Transit agencies are failing to bring women into the planning process, according to a new report from the Mineta Transportation Institute. We talked with UCLA's Anastasia Loukaitou-Sideris, author of the study, about what she uncovered in her research and strategies for improving the perception of safety on transit for women.
Anastasia Loukaitou-Sideris is no stranger to the issue of safety and transit. In 1998, she authored a study with her colleague Robin Liggett looking at 120 bus stops around Los Angeles and found significant links between environmental attributes and crime. But her latest study goes beyond the actual crime statistics to look at fear itself. What makes women riders feel unsafe, and thus decide not to ride transit?
We talked to Loukaitou-Sideris about this fascinating study.
LOUKAITOU-SIDERIS: In many parts of the world, women rely on public transportation more than men. And women are more fearful than men being out in public spaces. This study looks at women's particular needs as transit riders, especially in respect to safety and security. What are they afraid of? What are the issues they are facing? But the other part of the study has to do with how these needs are being met, or not met. And then finally, are there any innovative solutions?
I did a number of surveys with national groups that are advocating for women's issues, and a nationwide survey of all transit agencies throughout the U.S. that have more than 50 public transportation vehicles. Almost every state was represented. And the findings were revealing: While two-thirds of respondents believed that women travelers have some specific needs, only one-third felt that transit agencies should really do something about it. The most shocking part of that survey was that only 3% of the agencies had any programs for women.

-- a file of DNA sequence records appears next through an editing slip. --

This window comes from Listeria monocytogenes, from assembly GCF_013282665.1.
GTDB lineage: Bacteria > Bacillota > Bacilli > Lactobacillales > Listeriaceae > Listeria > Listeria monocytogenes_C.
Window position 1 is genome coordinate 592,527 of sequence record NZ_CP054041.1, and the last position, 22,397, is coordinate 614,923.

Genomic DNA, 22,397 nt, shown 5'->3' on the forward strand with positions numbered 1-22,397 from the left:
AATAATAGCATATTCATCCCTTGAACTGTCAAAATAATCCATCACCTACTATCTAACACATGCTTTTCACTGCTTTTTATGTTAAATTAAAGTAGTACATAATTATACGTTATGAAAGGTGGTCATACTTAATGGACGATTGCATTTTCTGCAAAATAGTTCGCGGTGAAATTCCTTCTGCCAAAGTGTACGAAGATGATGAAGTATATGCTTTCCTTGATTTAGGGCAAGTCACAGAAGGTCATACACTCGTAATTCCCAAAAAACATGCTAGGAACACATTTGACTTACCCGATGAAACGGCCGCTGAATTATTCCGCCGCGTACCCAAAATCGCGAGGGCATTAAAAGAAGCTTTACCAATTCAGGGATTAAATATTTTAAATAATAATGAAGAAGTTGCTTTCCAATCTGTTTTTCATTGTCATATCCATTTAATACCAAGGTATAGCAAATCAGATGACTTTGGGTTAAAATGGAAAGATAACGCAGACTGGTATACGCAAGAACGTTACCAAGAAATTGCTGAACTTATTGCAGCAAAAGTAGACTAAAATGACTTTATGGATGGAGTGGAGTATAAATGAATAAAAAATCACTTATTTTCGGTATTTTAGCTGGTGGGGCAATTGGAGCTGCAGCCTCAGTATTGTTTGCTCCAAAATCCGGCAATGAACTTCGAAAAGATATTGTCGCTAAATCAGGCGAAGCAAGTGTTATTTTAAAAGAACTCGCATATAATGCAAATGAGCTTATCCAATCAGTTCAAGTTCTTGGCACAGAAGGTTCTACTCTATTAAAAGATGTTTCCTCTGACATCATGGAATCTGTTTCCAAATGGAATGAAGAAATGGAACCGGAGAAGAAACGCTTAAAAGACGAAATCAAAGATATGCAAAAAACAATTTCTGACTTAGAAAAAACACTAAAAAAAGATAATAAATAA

In terms of the interviews, women have significant concerns about riding transit, and there is a mismatch between the practices of transportation agencies and some of the wishes of women riders. For example, women are much more scared waiting at the bus stop or transit station than within the enclosed space of the transit vehicle. Yet most transportation safety resources are concentrated on the vehicle. Women were also not comforted knowing that there was a camera or CCT technology. They were not against it, but they felt that if anything happened to them the camera would only help after the event, not during. So they were much more in favor of more policing, human solutions rather than technological solutions. Yet the trend is towards more technology, not less. We found a lot of these sorts of mismatches between policy and what women want.